Canada, the United Kingdom, South Africa, India and Australia make up some of the Commonwealth member countries. Altogether there are 53 member countries from Africa, the Americas, Europe, Asia, the Caribbean and the Pacific, as of 2015.
Other large Commonwealth member countries include Bangladesh, Malaysia, Pakistan, New Zealand and Papua New Guinea.
There are also many small countries in the Commonwealth: the Bahamas, Belize, Malta, Cyprus, Nauru and Tuvalu are some of the smaller Caribbean, European and Pacific members. Thirty-one Commonwealth members are classified as being small states.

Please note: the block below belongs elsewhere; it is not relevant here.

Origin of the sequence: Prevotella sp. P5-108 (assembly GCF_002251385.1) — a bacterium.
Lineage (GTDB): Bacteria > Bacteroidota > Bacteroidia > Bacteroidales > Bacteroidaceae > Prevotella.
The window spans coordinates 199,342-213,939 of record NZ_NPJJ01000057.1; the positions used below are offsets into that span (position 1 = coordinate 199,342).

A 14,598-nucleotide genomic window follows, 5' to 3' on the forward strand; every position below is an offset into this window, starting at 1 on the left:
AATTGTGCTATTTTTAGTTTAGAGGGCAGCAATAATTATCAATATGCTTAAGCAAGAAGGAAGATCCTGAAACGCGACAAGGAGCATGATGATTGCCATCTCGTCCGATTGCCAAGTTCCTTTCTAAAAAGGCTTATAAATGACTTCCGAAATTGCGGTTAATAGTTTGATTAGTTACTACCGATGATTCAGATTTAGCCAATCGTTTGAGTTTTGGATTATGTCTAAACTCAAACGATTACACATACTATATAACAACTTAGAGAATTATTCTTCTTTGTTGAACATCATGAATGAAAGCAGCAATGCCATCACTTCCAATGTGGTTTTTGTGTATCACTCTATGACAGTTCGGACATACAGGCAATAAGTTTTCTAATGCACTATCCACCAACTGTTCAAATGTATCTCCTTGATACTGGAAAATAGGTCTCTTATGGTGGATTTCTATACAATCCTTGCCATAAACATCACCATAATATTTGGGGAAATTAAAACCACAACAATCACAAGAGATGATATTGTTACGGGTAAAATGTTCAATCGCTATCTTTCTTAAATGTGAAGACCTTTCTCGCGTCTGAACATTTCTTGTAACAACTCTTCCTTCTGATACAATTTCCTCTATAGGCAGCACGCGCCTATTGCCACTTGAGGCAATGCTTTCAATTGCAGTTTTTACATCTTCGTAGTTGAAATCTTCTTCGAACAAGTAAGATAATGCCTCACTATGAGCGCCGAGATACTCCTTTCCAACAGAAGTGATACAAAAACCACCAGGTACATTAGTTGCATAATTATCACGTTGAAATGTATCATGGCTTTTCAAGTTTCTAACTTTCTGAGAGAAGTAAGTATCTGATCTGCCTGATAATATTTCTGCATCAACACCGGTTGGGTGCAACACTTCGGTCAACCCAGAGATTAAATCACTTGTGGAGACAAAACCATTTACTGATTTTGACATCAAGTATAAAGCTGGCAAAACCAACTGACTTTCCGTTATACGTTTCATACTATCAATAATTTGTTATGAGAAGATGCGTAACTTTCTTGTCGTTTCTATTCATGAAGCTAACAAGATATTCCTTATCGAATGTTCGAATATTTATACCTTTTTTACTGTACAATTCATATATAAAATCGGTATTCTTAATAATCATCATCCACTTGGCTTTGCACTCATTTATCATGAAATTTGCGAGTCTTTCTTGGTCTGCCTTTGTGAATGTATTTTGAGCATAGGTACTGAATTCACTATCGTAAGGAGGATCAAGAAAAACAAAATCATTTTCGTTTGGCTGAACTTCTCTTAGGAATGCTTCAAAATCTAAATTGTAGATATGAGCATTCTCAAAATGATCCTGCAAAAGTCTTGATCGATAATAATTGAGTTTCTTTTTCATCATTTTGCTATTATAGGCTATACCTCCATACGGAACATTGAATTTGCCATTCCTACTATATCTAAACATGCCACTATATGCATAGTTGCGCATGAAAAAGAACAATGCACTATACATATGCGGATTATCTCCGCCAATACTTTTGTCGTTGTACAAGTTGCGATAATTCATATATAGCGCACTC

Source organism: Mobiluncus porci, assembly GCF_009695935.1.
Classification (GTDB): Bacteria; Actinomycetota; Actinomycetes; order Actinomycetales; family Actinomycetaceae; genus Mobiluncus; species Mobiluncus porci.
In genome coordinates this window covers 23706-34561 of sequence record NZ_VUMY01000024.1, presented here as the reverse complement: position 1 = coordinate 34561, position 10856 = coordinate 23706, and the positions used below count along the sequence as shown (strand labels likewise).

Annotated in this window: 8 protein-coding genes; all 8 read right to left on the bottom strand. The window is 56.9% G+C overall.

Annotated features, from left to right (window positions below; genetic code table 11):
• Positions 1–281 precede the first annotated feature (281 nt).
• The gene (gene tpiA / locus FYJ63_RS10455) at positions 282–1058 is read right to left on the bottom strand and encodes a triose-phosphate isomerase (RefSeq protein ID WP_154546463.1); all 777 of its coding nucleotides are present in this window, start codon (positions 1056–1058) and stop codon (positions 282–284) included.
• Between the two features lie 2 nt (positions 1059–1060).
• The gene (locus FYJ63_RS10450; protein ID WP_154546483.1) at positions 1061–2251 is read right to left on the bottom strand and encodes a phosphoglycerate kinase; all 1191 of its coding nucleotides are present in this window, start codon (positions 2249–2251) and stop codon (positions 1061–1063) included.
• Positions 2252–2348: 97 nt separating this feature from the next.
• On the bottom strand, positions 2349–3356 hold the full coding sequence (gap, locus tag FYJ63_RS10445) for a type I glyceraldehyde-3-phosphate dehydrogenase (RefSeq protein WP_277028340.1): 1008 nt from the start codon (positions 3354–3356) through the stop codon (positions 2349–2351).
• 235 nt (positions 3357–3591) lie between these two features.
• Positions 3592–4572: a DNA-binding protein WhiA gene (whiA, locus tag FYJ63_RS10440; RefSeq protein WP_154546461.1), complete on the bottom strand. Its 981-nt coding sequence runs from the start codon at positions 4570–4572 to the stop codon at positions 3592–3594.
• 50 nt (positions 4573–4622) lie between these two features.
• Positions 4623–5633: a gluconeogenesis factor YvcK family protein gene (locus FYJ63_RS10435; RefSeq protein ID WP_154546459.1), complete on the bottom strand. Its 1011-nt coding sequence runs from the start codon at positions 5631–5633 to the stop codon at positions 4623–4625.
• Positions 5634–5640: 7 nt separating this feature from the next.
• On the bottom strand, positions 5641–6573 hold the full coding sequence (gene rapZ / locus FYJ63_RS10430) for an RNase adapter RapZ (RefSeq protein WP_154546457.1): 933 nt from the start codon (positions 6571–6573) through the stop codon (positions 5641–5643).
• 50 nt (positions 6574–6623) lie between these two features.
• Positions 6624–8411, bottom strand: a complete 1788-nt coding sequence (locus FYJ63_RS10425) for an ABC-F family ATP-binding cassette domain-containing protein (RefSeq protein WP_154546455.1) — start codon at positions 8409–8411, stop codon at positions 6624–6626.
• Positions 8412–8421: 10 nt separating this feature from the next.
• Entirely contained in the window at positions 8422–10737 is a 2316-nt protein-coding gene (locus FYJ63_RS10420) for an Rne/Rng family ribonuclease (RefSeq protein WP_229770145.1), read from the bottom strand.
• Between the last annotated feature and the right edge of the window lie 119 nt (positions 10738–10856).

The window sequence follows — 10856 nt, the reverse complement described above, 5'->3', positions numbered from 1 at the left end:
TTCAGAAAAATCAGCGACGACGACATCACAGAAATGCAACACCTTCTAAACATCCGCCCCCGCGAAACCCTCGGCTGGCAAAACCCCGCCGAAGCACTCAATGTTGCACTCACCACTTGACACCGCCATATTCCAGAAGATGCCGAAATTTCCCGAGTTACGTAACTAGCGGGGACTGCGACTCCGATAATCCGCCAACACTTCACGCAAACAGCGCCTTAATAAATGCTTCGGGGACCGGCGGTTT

All member states in the Commonwealth subscribe to the Commonwealth Charter, which is a document that outlines the Commonwealth's values and principles.
The member countries' leaders meet every two years to discuss issues affecting the Commonwealth. This gathering is called the Commonwealth Heads of Government Meeting. Member countries all have an equal say, regardless of how big, small, rich or poor they are.
The Commonwealth was originally known as the British Commonwealth of Nations and includes self-governing countries from the former British Empire that kept the British monarch as their head of state. Since 1949, membership has been voluntary, and independent countries have been allowed to join. Rwanda and Mozambique are the two most recent members.